Easy to say. Harder to do. If only I had the luxury of a secretary–efficient and devoid of any personal attachment to scribbled notes of sample of dialogue.
As I sift and sort, I start to read. Once I start to read, I remember what I wanted to do with that idea. I can’t bear to toss the note on the back of an envelope. It might, after all, be the genesis of my life’s masterpiece.
The scribble goes into a new pile, just a little one. I promise myself that I’ll label a folder for it. Only what is to be done with a jumbled assortment of inspirations? File them under what category? Inspiration? Assortment? Jumble?
Those of you who’ve been proficient with computers since you were toddlers must be squirming right now, yearning to remind me of the convenient neatness of Cloud files–behold the paperless world! It sounds very nice, only I’m a visual person. I’m tactile. I do not float in the abstract. If a file cabinet causes me trouble (because once a paper goes inside it, it tends to vanish forever), how am I to remember the name of that computer file I’m searching for? And do I want yet another dratted password in my life? No, I do not.
However, good things do come from the task of excavation. For example, over the weekend I located my French book contracts. Woo-hoo! But quick! Get them in the contract file before they disappear again.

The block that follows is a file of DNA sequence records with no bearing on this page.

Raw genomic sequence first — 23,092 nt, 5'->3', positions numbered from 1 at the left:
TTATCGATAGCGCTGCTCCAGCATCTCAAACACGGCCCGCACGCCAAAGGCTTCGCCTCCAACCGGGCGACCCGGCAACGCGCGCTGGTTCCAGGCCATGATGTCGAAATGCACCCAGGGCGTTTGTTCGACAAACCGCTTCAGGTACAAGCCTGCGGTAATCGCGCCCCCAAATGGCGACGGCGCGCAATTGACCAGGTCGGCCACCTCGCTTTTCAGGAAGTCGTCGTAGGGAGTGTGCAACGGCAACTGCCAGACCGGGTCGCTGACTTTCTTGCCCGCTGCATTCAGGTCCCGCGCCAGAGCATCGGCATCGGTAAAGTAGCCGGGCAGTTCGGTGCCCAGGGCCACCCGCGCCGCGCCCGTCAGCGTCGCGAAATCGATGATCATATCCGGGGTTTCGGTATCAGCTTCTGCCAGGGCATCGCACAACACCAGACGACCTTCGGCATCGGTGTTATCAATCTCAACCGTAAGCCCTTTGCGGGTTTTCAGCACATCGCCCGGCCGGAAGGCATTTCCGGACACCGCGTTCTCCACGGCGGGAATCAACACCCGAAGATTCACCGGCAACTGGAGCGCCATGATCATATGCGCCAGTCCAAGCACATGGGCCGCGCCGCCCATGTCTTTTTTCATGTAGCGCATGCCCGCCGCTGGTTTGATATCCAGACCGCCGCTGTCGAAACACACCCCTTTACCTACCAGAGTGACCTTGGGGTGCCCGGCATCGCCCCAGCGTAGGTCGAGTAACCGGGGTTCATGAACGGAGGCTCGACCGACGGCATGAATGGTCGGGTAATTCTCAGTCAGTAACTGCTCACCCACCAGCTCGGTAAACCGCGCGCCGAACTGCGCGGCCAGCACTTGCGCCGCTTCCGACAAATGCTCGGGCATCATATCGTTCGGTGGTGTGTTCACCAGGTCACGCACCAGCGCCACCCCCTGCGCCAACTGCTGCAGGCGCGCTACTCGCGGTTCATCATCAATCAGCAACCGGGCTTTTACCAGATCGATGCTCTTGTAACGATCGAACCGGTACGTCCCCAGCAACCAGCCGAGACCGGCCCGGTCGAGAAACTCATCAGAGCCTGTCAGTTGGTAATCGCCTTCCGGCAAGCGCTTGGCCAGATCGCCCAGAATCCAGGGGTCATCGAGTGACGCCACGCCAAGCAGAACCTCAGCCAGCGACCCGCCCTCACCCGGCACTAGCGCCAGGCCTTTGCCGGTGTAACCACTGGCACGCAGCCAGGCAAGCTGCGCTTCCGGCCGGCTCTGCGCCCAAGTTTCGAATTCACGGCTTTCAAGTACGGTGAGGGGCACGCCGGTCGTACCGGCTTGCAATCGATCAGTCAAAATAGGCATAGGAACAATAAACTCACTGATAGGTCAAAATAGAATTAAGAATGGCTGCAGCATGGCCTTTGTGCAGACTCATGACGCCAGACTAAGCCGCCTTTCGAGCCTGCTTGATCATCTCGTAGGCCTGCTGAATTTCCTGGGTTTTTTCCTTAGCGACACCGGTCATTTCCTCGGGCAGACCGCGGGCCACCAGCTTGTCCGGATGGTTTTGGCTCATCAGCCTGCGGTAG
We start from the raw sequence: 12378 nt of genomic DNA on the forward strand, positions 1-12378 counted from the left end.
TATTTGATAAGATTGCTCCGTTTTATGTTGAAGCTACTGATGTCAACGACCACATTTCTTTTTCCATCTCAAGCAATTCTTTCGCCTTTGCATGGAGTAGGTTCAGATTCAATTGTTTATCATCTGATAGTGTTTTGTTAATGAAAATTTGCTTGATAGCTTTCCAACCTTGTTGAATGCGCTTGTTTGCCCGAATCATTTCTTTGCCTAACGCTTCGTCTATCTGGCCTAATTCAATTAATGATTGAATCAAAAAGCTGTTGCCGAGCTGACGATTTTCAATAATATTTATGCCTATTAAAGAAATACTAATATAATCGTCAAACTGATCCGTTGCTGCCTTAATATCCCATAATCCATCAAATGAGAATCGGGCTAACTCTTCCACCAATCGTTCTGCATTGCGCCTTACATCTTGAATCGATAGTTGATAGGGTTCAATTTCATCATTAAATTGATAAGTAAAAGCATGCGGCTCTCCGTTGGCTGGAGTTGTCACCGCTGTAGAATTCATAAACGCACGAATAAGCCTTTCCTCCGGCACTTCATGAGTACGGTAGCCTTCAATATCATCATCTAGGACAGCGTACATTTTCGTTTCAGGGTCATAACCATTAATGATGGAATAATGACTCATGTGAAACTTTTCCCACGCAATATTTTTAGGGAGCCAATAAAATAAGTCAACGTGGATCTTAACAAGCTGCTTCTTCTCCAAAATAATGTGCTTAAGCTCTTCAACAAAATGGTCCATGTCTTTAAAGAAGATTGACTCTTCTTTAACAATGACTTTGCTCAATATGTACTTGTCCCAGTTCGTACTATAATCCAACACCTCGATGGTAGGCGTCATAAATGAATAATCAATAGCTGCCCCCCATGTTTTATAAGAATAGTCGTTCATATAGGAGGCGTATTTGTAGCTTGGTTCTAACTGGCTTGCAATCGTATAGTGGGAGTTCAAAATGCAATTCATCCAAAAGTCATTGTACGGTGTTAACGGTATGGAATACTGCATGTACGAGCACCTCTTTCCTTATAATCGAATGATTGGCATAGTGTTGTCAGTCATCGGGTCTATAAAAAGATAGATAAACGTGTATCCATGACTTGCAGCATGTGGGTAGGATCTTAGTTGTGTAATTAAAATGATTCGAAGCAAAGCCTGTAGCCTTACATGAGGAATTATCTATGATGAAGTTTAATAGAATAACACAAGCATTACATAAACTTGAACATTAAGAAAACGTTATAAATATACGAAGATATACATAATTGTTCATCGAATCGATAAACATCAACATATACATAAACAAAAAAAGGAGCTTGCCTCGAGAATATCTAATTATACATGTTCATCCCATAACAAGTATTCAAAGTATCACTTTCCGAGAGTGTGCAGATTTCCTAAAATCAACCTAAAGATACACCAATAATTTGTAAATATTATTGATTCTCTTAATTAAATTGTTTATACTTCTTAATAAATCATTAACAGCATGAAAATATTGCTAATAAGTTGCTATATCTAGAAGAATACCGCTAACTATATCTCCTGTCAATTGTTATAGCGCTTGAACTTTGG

I feel like an archeologist sifting through layers of soil. Here are research notes from that last Google search on 19th century plantations. Lower is the style sheet that I needed six months ago. Beneath that is a draft of a magazine article that I wrote–when?–and have yet to polish and market. And … aha! Now I’ve located my favorite pen. Even better, here’s a book weight I’d forgotten about. Why do I have eight used ink jet cartridges taking up valuable space? They should go to the office supply store for recyling, and I’ve said that the last eight times I’ve changed the ink in my printer.
Recently, I’ve started wondering if I’m becoming a hoarder. Thank you, reality TV, for putting this worry in my mind. People used to be reassured that if they feared they were going insane, it meant they were perfectly sound of mind. Can I cling to the corollary that if I fear I’m a borderline hoarder, I’m not one?
(I’m not quite convinced.)
I’m pleased to report that my wood desk has been cleared. I ruthlessly dislodged the vintage manual typewriter, stacks of books, and assorted paper and notebooks. Now I can see the deep scratch in its glass top, a boo-boo courtesy of my most recent move. I’ve had this desk forever. I paid for it out of my third book advance, and it has served me well.
I’m making progress in cleaning off the computer desk. Half of the stupendously messy pile is gone, which means I can use the full surface of my mouse pad again. I’ve found two novels that I’d lost. Now if I can shift the stack of twenty-two books from my desk chair (the stuff atop the wooden desk had to go somewhere), I’ll have a work space that’s useful instead of cluttered.
Perhaps I’ll even find the willpower to maintain order by using an in-box. I know I have one … somewhere.